Stenter lets the health care worker order an X-ray that is produced as a computer image rather than on flat film. The health care provider can be in any location with the correct equipment, and view the digital image. The dimensions of this discussion are extensive. The cost savings because of reduced media and storage cost is substantial. Health care quality can be improved because of the ability to obtain consultation via telemedicine and the enhanced ability to track medical problems over time via trends. The major downside is the limited cost imbursement system to pay for technology. Unfortunately, this may impact on the improved quality of care. In simple terms someone needs to pay for the technology and the quality of health care needs to be maintained or improved. The real cost to the health care systems needs to be correctly calculated and inappropriate charging kept to a minimum. Specific costs need to be kept in mind and the first is the cost for new staff or staff training. The number of health care providers that are able to read the X-ray can be enlarged remembering that only American Board Certified Radiologists are allowed to give the final recommendation. How do we view the cost of missing something? It could be argued that this risk will be reduced because of improved technology for obtaining the digital X-ray and improved enhancement software. One way to view this situation is to include technology, management, and organization. The cost and benefits occur through the interplay of all three dimensions. The development of digital imaging hardware and artificial intelligence software will demand change in the management and organization. The organization will require changes in its design to accommodate the technology as to support and resources. Management will evolve to include methods for control and monitoring this technology. Business processes and standard operating procedures will change to integrate the technology into the organization in

  20. Conceptual design of thermal energy storage systems for near term electric utility applications

    NASA Technical Reports Server (NTRS)

    Hall, E. W.; Hausz, W.; Anand, R.; Lamarche, N.; Oplinger, J.; Katzer, M.

    1979-01-01

    Potential concepts for near term electric utility applications were identified. The most promising ones for conceptual design were evaluated for their economic feasibility and cost benefits. The screening process resulted in selecting two coal-fired and two nuclear plants for detailed conceptual design. The coal plants utilized peaking turbines and the nuclear plants varied the feedwater extraction to change power output. It was shown that the performance and costs of even the best of these systems could not compete in near term utility applications with cycling coal plants and typical gas turbines available for peaking power. Lower electricity costs, greater flexibility of operation, and other benefits can be provided by cycling coal plants for greater than 1500 hours of peaking or by gas turbines for less than 1500 hours if oil is available and its cost does not increase significantly.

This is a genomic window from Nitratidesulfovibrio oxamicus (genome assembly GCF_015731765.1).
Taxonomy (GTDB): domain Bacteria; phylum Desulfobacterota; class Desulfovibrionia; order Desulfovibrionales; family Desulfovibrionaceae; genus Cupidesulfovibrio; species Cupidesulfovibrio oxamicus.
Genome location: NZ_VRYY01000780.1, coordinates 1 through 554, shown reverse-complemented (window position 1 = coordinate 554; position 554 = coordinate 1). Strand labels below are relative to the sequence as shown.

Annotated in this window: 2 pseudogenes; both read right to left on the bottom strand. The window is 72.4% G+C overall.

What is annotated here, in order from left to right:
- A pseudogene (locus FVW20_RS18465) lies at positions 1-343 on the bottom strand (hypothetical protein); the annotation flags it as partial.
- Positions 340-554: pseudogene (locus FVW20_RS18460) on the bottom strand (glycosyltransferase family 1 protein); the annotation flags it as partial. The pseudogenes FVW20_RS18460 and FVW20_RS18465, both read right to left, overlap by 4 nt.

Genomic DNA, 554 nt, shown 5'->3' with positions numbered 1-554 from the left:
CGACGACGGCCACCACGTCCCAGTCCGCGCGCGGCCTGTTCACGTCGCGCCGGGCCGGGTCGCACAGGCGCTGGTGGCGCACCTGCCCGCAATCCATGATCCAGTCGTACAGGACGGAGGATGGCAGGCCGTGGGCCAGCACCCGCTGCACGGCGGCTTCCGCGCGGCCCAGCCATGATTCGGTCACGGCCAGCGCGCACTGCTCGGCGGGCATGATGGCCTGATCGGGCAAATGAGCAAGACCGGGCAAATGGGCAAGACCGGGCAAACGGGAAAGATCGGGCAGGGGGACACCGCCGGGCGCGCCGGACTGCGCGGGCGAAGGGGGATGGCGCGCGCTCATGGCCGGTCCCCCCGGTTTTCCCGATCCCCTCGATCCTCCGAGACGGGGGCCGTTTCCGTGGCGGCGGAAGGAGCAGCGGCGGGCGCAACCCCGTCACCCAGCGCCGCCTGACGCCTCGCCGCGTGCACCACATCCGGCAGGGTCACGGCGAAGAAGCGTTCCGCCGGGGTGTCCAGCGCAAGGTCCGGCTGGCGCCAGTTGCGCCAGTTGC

1. Nanotechnologies for efficient solar and wind energy harvesting and storage in smart-grid and transportation applications

    NASA Astrophysics Data System (ADS)

    Eldada, Louay

    2011-01-01

    A wide array of nanotechnologies can be used to improve the efficiency of energy harvest from the Sun and the wind, and the efficiency of energy storage in secondary batteries, for use in smart grid and transportation applications. High-quality nanostructured copper indium gallium selenide thin films help produce high-efficiency photovoltaic modules. Various nanotechnologies are utilized to improve the efficiency of power-generating wind turbines, including nanoparticle-containing lubricants that reduce the friction generated from the rotation of the turbines, nanocoatings for de-icing and self-cleaning technologies, and advanced nanocomposites that provide lighter and stronger wind blades. A number of nanotechnologies can be beneficial in advanced high-capacity secondary batteries for smart grid and transportation applications. These technologies include nanostructured carbon-nanotube-based and silicon-nanowire-based electrodes with ultrahigh surface areas, as well as nanoengineered β-alumina ceramic electrolytes with well-controlled grains, grain boundaries, and crystal orientation, which are used to boost the energy and power densities in secondary batteries such as lithium-ion, sodium-sulfur, flow, and dry cell batteries.

  2. Resource Conservation and Recovery Act (RCRA) Part B permit application for container storage units at the Oak Ridge Y-12 Plant

    SciTech Connect

    Not Available

    1994-08-01